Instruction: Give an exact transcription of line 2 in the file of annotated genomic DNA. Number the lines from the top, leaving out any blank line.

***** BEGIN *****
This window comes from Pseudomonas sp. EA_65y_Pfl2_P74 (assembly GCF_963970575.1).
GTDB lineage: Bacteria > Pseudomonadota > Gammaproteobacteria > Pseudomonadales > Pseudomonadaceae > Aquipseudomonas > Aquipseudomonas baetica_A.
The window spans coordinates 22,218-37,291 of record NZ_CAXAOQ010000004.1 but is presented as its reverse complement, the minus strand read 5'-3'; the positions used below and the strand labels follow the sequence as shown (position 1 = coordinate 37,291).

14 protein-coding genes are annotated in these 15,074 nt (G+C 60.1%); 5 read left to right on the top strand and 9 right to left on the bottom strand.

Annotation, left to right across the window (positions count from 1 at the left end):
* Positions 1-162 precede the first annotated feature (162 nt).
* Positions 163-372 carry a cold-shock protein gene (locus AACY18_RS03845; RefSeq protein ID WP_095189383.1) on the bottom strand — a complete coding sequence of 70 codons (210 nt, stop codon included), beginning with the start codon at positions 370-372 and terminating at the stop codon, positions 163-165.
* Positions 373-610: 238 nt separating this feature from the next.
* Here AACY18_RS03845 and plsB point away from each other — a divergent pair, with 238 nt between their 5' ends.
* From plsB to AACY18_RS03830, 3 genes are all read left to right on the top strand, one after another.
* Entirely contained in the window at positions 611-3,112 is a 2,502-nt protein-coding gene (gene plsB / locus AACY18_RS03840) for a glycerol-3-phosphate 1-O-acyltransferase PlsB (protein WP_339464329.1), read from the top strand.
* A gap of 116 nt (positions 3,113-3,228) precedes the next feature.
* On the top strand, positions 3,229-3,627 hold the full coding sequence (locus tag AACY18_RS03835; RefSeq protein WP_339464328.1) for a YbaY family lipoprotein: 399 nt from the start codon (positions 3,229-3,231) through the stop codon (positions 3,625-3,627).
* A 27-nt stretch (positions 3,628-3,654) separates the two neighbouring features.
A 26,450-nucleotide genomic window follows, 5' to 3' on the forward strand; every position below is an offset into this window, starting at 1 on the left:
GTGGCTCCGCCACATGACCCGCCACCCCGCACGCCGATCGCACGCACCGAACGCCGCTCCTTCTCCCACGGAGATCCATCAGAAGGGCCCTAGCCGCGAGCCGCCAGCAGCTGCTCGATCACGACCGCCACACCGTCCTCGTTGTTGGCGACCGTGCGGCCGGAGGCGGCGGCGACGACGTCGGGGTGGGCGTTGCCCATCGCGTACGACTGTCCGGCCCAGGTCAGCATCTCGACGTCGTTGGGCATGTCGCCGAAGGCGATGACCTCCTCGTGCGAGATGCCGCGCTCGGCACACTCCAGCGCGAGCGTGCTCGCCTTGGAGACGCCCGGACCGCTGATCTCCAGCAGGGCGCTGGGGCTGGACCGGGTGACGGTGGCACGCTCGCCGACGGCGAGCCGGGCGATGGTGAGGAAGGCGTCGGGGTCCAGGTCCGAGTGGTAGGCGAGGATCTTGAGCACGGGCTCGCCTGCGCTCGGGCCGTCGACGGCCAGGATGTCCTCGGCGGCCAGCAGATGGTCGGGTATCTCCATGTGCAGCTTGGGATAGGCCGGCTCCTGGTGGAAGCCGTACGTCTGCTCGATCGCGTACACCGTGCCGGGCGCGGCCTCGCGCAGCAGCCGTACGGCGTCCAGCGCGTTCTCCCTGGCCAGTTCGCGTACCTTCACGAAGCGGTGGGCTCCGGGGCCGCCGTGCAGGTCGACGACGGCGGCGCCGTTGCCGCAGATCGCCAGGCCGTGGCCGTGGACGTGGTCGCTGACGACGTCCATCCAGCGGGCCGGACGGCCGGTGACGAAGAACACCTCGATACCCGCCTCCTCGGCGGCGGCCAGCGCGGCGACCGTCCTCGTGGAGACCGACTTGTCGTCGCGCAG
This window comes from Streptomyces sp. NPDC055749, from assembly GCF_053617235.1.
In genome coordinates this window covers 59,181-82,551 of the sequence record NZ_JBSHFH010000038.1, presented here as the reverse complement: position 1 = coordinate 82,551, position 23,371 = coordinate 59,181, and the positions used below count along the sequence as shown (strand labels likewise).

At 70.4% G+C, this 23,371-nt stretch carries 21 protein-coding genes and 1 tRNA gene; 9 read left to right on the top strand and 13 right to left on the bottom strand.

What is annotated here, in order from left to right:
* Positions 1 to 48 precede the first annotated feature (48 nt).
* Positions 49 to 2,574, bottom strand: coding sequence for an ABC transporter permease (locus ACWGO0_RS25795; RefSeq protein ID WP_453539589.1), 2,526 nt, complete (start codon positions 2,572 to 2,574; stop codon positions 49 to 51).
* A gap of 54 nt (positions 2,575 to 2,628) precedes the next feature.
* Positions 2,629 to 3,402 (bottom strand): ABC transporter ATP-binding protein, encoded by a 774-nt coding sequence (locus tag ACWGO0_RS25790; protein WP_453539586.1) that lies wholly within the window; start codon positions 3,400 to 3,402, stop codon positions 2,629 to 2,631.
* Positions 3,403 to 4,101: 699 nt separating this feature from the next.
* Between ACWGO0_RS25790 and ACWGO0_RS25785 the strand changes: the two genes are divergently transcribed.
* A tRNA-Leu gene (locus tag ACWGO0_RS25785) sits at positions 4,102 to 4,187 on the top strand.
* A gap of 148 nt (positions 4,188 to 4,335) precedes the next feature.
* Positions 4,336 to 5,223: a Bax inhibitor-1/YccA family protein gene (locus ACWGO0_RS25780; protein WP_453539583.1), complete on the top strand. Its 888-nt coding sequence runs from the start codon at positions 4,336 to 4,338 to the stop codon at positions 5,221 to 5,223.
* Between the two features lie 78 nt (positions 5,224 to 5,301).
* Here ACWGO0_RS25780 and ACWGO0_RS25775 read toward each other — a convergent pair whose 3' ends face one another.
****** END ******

GTDB lineage: Bacteria > Pseudomonadota > Gammaproteobacteria > Pseudomonadales > Pseudomonadaceae > Aquipseudomonas > Aquipseudomonas baetica_A.